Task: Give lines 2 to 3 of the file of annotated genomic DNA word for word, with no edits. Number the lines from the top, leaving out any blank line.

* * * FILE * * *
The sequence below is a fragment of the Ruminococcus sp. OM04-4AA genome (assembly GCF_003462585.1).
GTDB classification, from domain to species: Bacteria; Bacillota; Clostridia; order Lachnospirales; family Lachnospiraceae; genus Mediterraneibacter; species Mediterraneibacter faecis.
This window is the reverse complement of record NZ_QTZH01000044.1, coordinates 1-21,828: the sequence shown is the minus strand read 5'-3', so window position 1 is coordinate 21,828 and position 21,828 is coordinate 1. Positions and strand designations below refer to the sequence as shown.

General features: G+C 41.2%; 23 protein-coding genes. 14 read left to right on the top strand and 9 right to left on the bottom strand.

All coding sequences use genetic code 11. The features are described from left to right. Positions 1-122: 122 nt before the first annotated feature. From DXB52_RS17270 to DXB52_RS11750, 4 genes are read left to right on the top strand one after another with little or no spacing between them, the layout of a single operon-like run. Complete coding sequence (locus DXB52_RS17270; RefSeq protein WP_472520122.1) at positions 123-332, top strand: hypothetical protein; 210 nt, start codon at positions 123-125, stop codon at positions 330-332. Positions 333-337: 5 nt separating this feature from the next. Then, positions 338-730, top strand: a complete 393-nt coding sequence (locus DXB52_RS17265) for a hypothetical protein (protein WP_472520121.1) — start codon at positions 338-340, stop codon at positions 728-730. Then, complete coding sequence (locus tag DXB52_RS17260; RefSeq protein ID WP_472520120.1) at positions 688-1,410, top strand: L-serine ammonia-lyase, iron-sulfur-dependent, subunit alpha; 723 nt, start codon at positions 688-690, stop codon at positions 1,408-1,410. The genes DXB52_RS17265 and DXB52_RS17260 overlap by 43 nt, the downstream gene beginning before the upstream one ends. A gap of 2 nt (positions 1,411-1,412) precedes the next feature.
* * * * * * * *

GTDB classification, from domain to species: Bacteria; Bacillota; Clostridia; order Lachnospirales; family Lachnospiraceae; genus Mediterraneibacter; species Mediterraneibacter faecis.
This window is the reverse complement of record NZ_QTZH01000044.1, coordinates 1-21,828: the sequence shown is the minus strand read 5'-3', so window position 1 is coordinate 21,828 and position 21,828 is coordinate 1. Positions and strand designations below refer to the sequence as shown.